Arbitration and Conciliation

Arbitration and Conciliation (Amendment) Bill, 2018
With an aim to ease out the process of Arbitration and Conciliation, the Cabinet approved the Arbitration and Conciliation (Amendment) Bill, 2018 for its introduction in the Parliament. The Arbitration and Conciliation Act, 1996 was previously amended in 2015 whereby provisions related to the applicability of International Commercial Arbitration and those with respect to the time period of arbitral award were discussed. The High Level Committee constituted by the Central Government and chaired by Justice B.N. Srikrishna submitted its report in July, 2017 and came up with recommendations to improve the state of Institutional Arbitration. The set of recommendations are enshrined in the 2018 Bill. The Bill primarily provides for the establishment of a statutory body called Arbitration Council of India “ACI”, for promoting institutional arbitrations; amendment in Section 29A of the Act; introduction of Section 42A & 42B and the introduction of Section 87.

Let us now have a look at the salient features of the Bill:
Speedy appointment of arbitrators: The Bill does away with the necessity to approach the Supreme Court or the High Court with respect to the appointment of arbitrators. The parties, as proposed, may approach the designated arbitral institutions for such appointments.

Establishment of Arbitration Council of India (ACI): The Bill provides for the establishment of ACI which shall be a body corporate. It is envisaged that the Chairperson of ACI shall be a person who has been a Judge of the Supreme Court or Chief Justice or Judge of any High Court or any eminent person. Further, the other Members would include an eminent academician etc. besides other Government nominees. The Bill further provides that ACI shall also be responsible to grade arbitral institution and accredit arbitrators by laying down norms and take all such steps as may be necessary to promote and encourage arbitration, conciliation, mediation and other ADR Mechanism and for that purpose evolve policy and guidelines for the establishment., operation and maintenance of uniform professional standards in respect of all matters relating to arbitration and ADR mechanism. In addition to this, the Council shall also maintain an electronic depository of all arbitral awards.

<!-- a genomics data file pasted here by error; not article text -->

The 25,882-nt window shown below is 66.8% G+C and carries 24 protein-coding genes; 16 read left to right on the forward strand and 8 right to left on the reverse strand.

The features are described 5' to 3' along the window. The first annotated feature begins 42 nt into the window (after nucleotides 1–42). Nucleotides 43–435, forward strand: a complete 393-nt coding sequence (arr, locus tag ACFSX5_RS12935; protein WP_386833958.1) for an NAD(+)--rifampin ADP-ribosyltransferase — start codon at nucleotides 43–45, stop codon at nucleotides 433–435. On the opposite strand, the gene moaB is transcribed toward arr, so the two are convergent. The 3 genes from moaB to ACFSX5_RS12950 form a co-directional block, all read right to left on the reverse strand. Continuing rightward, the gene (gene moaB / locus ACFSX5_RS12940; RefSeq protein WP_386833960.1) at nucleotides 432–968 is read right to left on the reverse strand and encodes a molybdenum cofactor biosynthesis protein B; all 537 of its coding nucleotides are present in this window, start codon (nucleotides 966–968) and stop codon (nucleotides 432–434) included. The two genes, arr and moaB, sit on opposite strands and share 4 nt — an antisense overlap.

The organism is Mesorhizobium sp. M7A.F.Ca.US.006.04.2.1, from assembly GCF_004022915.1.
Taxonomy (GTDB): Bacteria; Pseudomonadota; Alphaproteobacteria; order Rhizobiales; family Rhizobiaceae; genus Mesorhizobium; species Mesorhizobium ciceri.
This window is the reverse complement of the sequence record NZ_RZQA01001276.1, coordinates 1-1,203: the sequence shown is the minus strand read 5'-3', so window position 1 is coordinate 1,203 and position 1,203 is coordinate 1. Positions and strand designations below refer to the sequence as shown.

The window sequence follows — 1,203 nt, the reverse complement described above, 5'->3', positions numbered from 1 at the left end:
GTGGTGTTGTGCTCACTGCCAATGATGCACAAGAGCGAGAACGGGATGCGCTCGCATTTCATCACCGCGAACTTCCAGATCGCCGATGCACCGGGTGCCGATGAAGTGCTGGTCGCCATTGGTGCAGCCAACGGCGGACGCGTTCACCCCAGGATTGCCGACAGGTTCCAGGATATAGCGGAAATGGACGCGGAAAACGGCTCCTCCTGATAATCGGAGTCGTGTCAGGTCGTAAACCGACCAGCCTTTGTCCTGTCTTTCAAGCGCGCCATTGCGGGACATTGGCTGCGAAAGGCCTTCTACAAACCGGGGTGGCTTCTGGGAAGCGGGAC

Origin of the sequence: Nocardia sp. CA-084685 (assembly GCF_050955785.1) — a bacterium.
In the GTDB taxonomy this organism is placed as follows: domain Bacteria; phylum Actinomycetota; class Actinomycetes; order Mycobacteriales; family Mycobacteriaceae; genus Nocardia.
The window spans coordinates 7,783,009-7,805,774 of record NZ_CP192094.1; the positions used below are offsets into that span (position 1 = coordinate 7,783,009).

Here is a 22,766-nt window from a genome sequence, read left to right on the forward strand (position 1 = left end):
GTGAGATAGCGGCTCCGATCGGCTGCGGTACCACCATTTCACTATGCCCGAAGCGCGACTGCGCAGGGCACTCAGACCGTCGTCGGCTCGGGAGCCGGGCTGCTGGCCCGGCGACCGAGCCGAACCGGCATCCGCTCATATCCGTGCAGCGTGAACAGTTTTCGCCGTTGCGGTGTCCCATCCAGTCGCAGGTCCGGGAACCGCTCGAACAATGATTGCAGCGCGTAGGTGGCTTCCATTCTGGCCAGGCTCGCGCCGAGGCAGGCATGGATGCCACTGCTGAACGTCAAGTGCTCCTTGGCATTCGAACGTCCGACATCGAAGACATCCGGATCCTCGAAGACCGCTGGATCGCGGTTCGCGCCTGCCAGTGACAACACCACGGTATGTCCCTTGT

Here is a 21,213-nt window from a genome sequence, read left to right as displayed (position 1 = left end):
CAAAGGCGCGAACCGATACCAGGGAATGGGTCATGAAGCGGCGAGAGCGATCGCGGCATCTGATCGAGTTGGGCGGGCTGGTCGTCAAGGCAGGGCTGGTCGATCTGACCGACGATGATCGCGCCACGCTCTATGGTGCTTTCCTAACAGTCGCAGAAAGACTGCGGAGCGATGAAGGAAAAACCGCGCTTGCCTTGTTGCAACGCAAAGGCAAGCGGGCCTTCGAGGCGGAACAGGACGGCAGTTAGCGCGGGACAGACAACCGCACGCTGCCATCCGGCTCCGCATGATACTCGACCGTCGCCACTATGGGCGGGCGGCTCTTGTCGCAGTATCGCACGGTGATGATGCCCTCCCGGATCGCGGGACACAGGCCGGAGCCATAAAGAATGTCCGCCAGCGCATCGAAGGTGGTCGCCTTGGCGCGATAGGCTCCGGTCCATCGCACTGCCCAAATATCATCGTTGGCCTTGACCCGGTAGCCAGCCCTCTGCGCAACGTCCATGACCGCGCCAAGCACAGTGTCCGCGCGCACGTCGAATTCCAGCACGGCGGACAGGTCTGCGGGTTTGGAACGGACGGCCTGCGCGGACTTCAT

Proposed amendments as mentioned in the Bill:
Amendment to sub section (1) of Section 29A: As proposed in the Bill, International Arbitration is to be excluded from the bounds of timeline and further to provide that the time limit for arbitral award in other arbitrations shall be within 12 months from the completion of the pleadings of the parties.

Insertion of Section42A regarding confidentiality: A new section 42A is proposed to be inserted to provide that the arbitrator and the arbitral institutions shall keep confidentiality of all arbitral proceedings except award.
Insertion of Section 42B for the protection of Arbitrator for actions carried out in good faith: A new section 42B protects an Arbitrator from suit or other legal proceedings for any action or omission done in good faith in the course of arbitration proceedings.

Insertion of Section 87 to supplement the amendment Act of 2015 : The proposed Section provides that (a) Arbitral proceedings .which have commenced before the commencement of the Amendment Act of 2015 (b) Court proceedings arising out of or in relation to such arbitral proceedings irrespective of whether such court proceedings are commenced prior to or after the commencement of the Amendment Act of 2015 and shall apply only to Arbitral proceedings commenced on or after the commencement of the Amendment Act of 2015 and to court proceedings arising out of or in relation to such Arbitral proceedings.

How is the new Bill going to impact businesses?
The Bill of 2018 rightly compliments the present Government’s intention to improve India’s rank on the index of ease of doing business. This is because the ease of doing business and the ease of dispute resolution are interlinked. The establishment of ACI would make it easier for corporates to dispose of their disputes. Also, with the ease of provisions with regard to the appointment of arbitrators, companies would not indulge in spending huge sums for the appointment of arbitrators via courts.
The Bill also provides that the parties via a filed application can seek a stay on an award given by arbitral tribunal; and the award can also be challenged within three months and that period can be extended to more thirty days with sufficient cause. Furthermore, the appointment of an independent Arbitrator by the ACI would make sure that the decisions delivered are fair and unbiased; and consequently, the chances of getting those decisions challenged would be low.

Thus, after analysing the various aspects of this Bill, it can be said that India has taken a huge step to keep pace with the global expectations. This Bill will not only be a positive development for India’s strive to match the standards of International Arbitration but also be a very positive approach towards business growth nationwide. However, it will be interesting to see how far this Bill meets the expectations when enacted.